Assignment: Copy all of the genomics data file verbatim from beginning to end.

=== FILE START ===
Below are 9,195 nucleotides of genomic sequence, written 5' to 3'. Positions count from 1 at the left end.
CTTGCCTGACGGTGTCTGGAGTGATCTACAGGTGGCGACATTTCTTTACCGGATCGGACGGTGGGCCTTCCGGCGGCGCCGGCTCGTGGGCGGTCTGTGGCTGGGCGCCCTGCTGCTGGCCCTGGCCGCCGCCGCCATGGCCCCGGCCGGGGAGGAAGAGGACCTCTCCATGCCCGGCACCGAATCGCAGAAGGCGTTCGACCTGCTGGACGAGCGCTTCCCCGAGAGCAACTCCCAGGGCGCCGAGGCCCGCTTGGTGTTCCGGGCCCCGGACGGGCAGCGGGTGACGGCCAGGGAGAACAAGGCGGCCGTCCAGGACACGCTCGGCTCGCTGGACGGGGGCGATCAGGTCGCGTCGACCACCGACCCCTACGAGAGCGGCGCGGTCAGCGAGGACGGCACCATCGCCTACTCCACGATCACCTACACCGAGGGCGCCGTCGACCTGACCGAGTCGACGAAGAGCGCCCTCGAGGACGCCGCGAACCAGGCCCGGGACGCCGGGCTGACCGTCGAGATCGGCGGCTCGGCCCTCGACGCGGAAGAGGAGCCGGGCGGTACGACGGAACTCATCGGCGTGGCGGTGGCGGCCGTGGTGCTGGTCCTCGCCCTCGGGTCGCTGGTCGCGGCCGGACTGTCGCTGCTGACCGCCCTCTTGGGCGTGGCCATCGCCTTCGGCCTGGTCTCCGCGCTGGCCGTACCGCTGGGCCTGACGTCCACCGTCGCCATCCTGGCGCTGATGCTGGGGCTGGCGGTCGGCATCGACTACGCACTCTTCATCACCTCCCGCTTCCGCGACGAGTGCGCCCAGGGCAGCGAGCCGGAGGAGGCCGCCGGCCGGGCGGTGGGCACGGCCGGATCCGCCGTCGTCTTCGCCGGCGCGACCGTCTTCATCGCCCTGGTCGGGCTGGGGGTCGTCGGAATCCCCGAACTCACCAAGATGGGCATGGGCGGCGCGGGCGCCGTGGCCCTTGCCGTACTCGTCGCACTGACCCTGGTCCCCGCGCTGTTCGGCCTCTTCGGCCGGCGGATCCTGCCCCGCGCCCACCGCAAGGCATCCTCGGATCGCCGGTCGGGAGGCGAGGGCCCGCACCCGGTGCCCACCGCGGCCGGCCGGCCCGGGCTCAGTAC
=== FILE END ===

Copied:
Below are 9,195 nucleotides of genomic sequence, written 5' to 3'. Positions count from 1 at the left end.
CTTGCCTGACGGTGTCTGGAGTGATCTACAGGTGGCGACATTTCTTTACCGGATCGGACGGTGGGCCTTCCGGCGGCGCCGGCTCGTGGGCGGTCTGTGGCTGGGCGCCCTGCTGCTGGCCCTGGCCGCCGCCGCCATGGCCCCGGCCGGGGAGGAAGAGGACCTCTCCATGCCCGGCACCGAATCGCAGAAGGCGTTCGACCTGCTGGACGAGCGCTTCCCCGAGAGCAACTCCCAGGGCGCCGAGGCCCGCTTGGTGTTCCGGGCCCCGGACGGGCAGCGGGTGACGGCCAGGGAGAACAAGGCGGCCGTCCAGGACACGCTCGGCTCGCTGGACGGGGGCGATCAGGTCGCGTCGACCACCGACCCCTACGAGAGCGGCGCGGTCAGCGAGGACGGCACCATCGCCTACTCCACGATCACCTACACCGAGGGCGCCGTCGACCTGACCGAGTCGACGAAGAGCGCCCTCGAGGACGCCGCGAACCAGGCCCGGGACGCCGGGCTGACCGTCGAGATCGGCGGCTCGGCCCTCGACGCGGAAGAGGAGCCGGGCGGTACGACGGAACTCATCGGCGTGGCGGTGGCGGCCGTGGTGCTGGTCCTCGCCCTCGGGTCGCTGGTCGCGGCCGGACTGTCGCTGCTGACCGCCCTCTTGGGCGTGGCCATCGCCTTCGGCCTGGTCTCCGCGCTGGCCGTACCGCTGGGCCTGACGTCCACCGTCGCCATCCTGGCGCTGATGCTGGGGCTGGCGGTCGGCATCGACTACGCACTCTTCATCACCTCCCGCTTCCGCGACGAGTGCGCCCAGGGCAGCGAGCCGGAGGAGGCCGCCGGCCGGGCGGTGGGCACGGCCGGATCCGCCGTCGTCTTCGCCGGCGCGACCGTCTTCATCGCCCTGGTCGGGCTGGGGGTCGTCGGAATCCCCGAACTCACCAAGATGGGCATGGGCGGCGCGGGCGCCGTGGCCCTTGCCGTACTCGTCGCACTGACCCTGGTCCCCGCGCTGTTCGGCCTCTTCGGCCGGCGGATCCTGCCCCGCGCCCACCGCAAGGCATCCTCGGATCGCCGGTCGGGAGGCGAGGGCCCGCACCCGGTGCCCACCGCGGCCGGCCGGCCCGGGCTCAGTAC